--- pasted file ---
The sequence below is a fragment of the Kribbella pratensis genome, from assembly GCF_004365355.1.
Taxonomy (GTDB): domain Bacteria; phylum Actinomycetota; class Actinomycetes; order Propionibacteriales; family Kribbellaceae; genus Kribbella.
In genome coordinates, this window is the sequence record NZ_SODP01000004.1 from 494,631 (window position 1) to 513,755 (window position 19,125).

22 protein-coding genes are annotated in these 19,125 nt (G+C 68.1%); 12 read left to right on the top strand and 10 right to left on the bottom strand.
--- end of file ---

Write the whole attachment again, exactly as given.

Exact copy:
The sequence below is a fragment of the Kribbella pratensis genome, from assembly GCF_004365355.1.
Taxonomy (GTDB): domain Bacteria; phylum Actinomycetota; class Actinomycetes; order Propionibacteriales; family Kribbellaceae; genus Kribbella.
In genome coordinates, this window is the sequence record NZ_SODP01000004.1 from 494,631 (window position 1) to 513,755 (window position 19,125).

22 protein-coding genes are annotated in these 19,125 nt (G+C 68.1%); 12 read left to right on the top strand and 10 right to left on the bottom strand.